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Decatur Diary | August 29, 2018

When the Rain Comes: Stormwater Planning Kicks Off in September

Join us September 26 from 6-8pm at the Decatur Recreation Center (231 Sycamore Street) as we kick off a year-long update to our 2004 Stormwater Master Plan.

For most, stormwater’s a topic considered only in times of crisis, obscuring just how important effective stormwater management can be — from the comfort and safety of our own personal property to the performance and livability of our public spaces.

We’re looking to spotlight that importance through a community-wide examination of where we are, and where we need to be.

Call it planning for a rainy day — identifying the next decade efforts and infrastructure goals that will promote the health of our local environment, make wise use of our tax dollars, and contribute to the safety and quality of life we share and value.


Getting there will require data and that begins with you. You’re the expert. Decatur residents can help us get rolling with first-hand, on-the-ground insights into:

> Flooding issues on or around your property
> Flooding within your broader neighborhood
> Water quality in creeks and streams
> Environmental priorities
> Renovation and landscaping impacts
> Issues with current regulations
> Utility fee funding

Now’s the time to join the conversation, so be sure to save the date. Then, over the next year, we’ll host subsequent public meetings and workshops to drill down, further identifying, discussing, and refining our evolving goals and plans.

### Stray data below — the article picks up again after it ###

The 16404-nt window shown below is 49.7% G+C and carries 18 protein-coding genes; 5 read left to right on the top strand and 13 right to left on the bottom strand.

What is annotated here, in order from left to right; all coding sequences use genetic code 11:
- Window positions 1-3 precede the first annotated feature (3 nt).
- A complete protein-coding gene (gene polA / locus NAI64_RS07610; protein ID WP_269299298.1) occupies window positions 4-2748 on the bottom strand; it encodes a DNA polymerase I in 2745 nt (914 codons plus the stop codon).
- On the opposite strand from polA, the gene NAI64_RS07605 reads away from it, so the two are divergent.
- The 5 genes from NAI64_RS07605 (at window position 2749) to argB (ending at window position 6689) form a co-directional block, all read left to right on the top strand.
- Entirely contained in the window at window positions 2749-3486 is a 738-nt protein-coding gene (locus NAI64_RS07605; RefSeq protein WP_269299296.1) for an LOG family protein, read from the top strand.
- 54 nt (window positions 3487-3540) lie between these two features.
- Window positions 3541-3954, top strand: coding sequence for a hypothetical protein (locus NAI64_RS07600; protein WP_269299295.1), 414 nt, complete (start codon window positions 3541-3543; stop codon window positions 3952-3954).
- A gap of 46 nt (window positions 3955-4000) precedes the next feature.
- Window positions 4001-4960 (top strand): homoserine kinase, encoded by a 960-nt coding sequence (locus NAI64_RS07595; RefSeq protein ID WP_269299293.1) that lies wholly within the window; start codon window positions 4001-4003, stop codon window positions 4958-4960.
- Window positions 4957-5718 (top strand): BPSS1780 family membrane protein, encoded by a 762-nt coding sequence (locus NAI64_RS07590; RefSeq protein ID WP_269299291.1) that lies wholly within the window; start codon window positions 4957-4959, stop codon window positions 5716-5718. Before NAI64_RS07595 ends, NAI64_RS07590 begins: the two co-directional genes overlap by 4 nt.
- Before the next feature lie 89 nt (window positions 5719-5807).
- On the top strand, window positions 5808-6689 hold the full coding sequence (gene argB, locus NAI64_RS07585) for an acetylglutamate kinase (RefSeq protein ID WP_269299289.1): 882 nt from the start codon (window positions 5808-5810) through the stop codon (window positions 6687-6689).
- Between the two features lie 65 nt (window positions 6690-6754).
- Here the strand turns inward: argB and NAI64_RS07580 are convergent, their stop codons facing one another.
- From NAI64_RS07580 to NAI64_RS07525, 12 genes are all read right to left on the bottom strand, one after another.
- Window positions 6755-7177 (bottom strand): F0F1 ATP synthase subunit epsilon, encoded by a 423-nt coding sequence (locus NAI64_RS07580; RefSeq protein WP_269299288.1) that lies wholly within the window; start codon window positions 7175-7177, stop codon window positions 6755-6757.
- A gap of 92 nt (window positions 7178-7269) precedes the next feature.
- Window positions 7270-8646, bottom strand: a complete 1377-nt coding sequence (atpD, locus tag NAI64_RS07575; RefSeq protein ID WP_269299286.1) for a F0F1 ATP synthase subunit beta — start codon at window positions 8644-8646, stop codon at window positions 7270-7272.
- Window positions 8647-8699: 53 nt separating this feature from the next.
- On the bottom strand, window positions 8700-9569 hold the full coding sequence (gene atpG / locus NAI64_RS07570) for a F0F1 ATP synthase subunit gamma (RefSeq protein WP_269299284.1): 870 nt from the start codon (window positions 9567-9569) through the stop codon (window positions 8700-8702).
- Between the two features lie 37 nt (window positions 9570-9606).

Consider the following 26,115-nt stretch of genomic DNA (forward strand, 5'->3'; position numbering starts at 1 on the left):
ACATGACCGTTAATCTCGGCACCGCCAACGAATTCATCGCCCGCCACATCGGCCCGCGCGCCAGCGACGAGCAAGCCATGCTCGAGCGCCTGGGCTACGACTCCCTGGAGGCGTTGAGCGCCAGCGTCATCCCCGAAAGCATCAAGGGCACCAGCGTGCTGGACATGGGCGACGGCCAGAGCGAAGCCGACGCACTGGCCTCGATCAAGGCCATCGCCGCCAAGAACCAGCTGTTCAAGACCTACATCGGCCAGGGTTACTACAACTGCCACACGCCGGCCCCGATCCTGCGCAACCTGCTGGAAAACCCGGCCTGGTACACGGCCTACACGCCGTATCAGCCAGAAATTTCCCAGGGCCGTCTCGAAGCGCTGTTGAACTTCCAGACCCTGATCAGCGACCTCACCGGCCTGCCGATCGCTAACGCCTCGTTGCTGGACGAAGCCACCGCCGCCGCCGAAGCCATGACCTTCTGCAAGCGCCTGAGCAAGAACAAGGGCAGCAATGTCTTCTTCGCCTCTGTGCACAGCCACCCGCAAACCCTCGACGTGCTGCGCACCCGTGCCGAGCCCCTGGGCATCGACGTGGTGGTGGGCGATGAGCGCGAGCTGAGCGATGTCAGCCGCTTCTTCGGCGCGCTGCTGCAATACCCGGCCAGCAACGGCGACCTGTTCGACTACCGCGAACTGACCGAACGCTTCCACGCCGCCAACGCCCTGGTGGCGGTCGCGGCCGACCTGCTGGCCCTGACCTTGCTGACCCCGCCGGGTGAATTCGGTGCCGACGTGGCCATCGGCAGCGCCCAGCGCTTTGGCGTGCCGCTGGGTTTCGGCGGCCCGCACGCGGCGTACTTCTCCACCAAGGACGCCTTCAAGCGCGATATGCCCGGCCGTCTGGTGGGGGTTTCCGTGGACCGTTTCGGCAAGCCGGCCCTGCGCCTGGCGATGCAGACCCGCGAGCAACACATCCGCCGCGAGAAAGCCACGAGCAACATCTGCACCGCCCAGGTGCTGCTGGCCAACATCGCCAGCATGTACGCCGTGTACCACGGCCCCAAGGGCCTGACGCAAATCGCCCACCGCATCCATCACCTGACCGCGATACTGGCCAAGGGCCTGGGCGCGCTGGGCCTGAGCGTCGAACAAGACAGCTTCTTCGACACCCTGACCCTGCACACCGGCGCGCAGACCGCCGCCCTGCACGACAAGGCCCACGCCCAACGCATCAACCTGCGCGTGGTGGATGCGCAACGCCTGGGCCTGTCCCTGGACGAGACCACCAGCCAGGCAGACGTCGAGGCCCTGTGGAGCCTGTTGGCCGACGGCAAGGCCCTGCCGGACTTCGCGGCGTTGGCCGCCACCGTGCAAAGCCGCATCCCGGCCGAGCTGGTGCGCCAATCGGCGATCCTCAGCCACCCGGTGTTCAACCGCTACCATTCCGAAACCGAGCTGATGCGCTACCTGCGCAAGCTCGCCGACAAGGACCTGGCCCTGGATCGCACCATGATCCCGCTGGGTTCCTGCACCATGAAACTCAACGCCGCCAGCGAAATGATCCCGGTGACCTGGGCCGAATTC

Everyone’s welcome, so see you Wednesday the 26th.

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Weigh In | Your Ideas Matter
Join These 4 Contributions
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  1. Thank you for taking up this issue. I won’t be able to attend the meeting, but want to let you know that I agree that this is an important issue. I’ve encountered some drainage failures on some roads just outside of Decatur (water pouring OUT of a drain and onto the street), and hope that we can avoid those types of problems as the area develops.

    Also, I would love to hear if there are any resources to help manage/limit runoff from individual properties.

  2. I was at the meeting and we were promised that two website addresses related to the new stormwater planning initiative (one for comments and one for mapping problem areas) would be provided. When will those be published and when will they be operational?

    • Hi, Steve. The summary of Wednesday’s meeting is currently being written up and should go live on Tuesday. It will include the two items you mention — links for problem mapping and comment/photo submission — as well as the evening’s presentation, display boards, and photos.

  3. George Trotti says

    I am not physically able to sit through long meetings, but would like to provide some feedback to the Stormwater Master Planning Committee. I have been a resident on and off for 55 years almost all of which has been on Mount Vernon Drive. My family and I live at 265 Mt. Vernon which we purchased in 1993. For reference, it’s the 2nd house on the left on the side closest to Forkner. Some observations:

    1. Stormwater is diverted from Forkner onto Mt. Vernon about six houses up from mine. Historically, there was a retention pond on Mt. Vernon to assist with runoff during heavy rains. A house replaced this pond many years ago.
    2. The area on the street around my house has been a problem spot for a long time. I spoke to the City Commission in the early 2000’s and was told the City was aware of it, but there were probably 6 or 7 worse spots in the City.
    3. During heavy rain, this side of Mt. Vernon now looks a bit like a river coming down the street and it has gotten to over a foot deep in front of the house. The runoff overflows into yards around here and runs down to the culvert across the street.
    4. I have contacted the City’s Flood Management Department several times over the last few years to make sure they are still aware of this problem spot and that it continues to get worse.

    I can provide more detail as necessary, but can’t follow e-mail on a daily basis.

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